Whodunits at the movie theater in the modern era are like buses: You wait ages for one, and then three come along at once. Kind of. In this case, those “buses” are a whodunnit set on a train, followed by one set on a riverboat. Actor-turned-director Kenneth Branagh brought old-fashioned murder mysteries back into the theater with his 2017 remake of Agatha Christie’s Murder on the Orient Express, in which he also starred as Christie’s grand creation, the pompous but brilliant detective Hercule Poirot. Then in 2019 came director Rian Johnson’s acclaimed Knives Out, with a sequel promised in late 2022. Now, after a long pandemic delay, comes Branagh’s dark take on Death on the Nile, one of Christie’s personal favorites.
Filming on Nile wrapped up before the pandemic shuttered theaters. After several delays, the film was dumped into the dog days of February 2022, encumbered over the preceding two years with barnacles of controversy (try to find star Armie Hammer in the publicity shots). Add on a $100 million price tag and one begins to get a whiff of rotting fish off this Nile. But the reviews haven’t been deadly, and the picture may meet its modest box office expectations.
The main draw for these all-star murder fests isn’t necessarily a clever solution but the locales and how the stars align on screen. So much for the locale: Branagh filmed on a soundstage with water tanks in England, and the pyramids were generated by computer, not Cairo, as in the superior 1978 film version starring Peter Ustinov. Branagh plays around with Christie’s classic story of love and murder. Nile begins in black-and-white flashback to the trenches in Belgium during the Great War, with a young Poirot as a clever soldier. We learn the origin story of his mustache and meet Poirot’s lost love. Flash-forward to “present day” London 1937. The great detective walks into a blues club, a bit out of place, fascinated by both the singer onstage and the love triangle forming on the dance floor under his querulous gaze.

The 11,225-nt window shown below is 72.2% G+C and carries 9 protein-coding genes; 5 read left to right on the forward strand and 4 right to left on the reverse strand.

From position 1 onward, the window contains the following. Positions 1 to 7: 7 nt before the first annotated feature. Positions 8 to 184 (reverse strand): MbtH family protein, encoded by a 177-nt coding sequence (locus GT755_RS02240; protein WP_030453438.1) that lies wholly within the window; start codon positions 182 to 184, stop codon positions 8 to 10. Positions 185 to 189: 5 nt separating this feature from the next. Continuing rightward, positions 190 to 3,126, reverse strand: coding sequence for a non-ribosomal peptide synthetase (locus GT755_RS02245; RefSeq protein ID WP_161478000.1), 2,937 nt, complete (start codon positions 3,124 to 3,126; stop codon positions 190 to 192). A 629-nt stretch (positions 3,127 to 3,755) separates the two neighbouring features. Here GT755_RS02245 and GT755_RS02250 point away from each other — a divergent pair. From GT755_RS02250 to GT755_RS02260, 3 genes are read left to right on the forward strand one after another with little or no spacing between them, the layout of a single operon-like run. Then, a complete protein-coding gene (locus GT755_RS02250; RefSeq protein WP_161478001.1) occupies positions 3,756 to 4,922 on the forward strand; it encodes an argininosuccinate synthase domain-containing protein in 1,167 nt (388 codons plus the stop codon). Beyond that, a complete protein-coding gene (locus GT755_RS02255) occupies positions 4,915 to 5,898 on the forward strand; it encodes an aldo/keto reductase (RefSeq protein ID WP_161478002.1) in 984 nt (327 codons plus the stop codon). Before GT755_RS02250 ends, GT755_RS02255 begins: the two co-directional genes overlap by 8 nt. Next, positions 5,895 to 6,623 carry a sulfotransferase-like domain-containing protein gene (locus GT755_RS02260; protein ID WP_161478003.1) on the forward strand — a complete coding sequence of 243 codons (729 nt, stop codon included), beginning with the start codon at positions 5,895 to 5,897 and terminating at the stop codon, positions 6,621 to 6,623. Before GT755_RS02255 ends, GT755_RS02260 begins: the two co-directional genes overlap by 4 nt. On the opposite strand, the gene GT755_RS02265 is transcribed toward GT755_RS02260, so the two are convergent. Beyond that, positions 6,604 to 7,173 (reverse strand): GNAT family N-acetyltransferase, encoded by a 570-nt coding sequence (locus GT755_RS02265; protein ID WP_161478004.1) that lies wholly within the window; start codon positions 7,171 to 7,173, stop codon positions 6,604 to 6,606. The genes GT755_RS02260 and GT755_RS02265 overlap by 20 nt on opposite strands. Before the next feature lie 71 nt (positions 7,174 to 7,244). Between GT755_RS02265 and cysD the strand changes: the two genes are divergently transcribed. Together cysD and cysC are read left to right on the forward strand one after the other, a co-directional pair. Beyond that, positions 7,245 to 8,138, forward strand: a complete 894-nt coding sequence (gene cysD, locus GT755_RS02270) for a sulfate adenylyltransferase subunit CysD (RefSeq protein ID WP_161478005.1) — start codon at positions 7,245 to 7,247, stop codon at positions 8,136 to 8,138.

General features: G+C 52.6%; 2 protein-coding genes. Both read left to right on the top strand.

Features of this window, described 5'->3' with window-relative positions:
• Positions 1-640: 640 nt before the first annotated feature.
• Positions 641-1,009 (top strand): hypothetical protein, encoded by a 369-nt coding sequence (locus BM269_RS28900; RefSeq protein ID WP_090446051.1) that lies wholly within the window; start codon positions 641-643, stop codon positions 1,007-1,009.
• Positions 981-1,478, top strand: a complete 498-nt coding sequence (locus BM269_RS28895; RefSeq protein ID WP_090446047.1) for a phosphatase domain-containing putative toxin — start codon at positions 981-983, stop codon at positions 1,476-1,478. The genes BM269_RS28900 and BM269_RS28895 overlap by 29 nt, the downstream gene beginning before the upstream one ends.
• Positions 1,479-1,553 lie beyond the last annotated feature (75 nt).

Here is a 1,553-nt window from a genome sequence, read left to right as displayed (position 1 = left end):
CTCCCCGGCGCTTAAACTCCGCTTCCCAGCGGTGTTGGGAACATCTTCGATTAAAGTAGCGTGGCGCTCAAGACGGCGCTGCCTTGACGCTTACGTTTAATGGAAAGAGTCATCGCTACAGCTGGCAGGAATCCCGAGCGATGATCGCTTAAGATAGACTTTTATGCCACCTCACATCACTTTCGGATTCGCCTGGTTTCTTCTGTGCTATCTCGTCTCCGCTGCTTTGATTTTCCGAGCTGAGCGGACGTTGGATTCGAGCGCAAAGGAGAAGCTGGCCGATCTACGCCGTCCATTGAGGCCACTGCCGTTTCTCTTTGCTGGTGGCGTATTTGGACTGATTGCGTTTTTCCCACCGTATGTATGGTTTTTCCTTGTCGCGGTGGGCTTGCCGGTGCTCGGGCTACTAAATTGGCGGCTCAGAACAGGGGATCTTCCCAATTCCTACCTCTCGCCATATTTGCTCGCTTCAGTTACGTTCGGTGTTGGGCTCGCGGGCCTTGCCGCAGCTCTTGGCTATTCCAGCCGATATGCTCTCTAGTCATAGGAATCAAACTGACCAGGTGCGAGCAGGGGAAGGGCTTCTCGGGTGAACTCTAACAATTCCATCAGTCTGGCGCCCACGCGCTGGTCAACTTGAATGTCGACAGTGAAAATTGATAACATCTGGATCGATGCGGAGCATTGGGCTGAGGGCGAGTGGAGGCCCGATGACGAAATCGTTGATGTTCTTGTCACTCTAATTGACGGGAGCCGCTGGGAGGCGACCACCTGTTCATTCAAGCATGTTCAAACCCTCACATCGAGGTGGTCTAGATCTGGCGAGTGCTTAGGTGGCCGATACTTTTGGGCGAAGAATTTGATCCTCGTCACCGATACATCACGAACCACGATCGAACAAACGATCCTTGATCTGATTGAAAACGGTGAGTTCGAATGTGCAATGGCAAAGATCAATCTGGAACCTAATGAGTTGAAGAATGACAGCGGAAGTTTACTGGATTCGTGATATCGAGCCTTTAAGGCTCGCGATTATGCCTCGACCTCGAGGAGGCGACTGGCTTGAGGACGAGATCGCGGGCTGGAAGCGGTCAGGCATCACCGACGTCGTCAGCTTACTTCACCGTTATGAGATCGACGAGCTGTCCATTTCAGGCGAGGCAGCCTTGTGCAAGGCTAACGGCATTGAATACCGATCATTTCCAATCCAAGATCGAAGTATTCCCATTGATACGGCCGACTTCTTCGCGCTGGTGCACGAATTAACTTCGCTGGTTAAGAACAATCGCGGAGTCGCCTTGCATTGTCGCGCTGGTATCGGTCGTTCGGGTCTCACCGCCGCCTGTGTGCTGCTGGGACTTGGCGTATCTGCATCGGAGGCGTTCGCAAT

Why the finicky detective is there at all is another twist in the tale, and it’s not just to crush on singer Salome Otterbourne (Sophie Okonedo), who also joins the ill-fated riverboat tour, along with her niece, the sharp-tongued Rosalie, played by Letitia Wright of Black Panther and vaccine skepticism fame.With the flashback, Branagh, strangely enough, is faithful to Christie’s founding vision of Poirot. In Christie’s first novel, The Mysterious Affair at Styles, he’s introduced as a Belgian detective who fled to Britain following the German invasion of Belgium in 1914. The character was inspired by the novelist meeting Belgian war refugees and caring for wounded soldiers while serving as a volunteer nurse in Torquay.
Femme fatale Linnet Ridgeway is played luminously, if a trifle blankly, by Gal Gadot. Poirot watches her sparkling entry into the dark blues club. Fatefully, Linnet meets her friend Jackie—and Jackie’s boyfriend Simon Doyle. Linnet and Simon hit the dance floor, and it’s all over between Jackie and Simon. Soon Linnet Ridgeway is Linnet Doyle.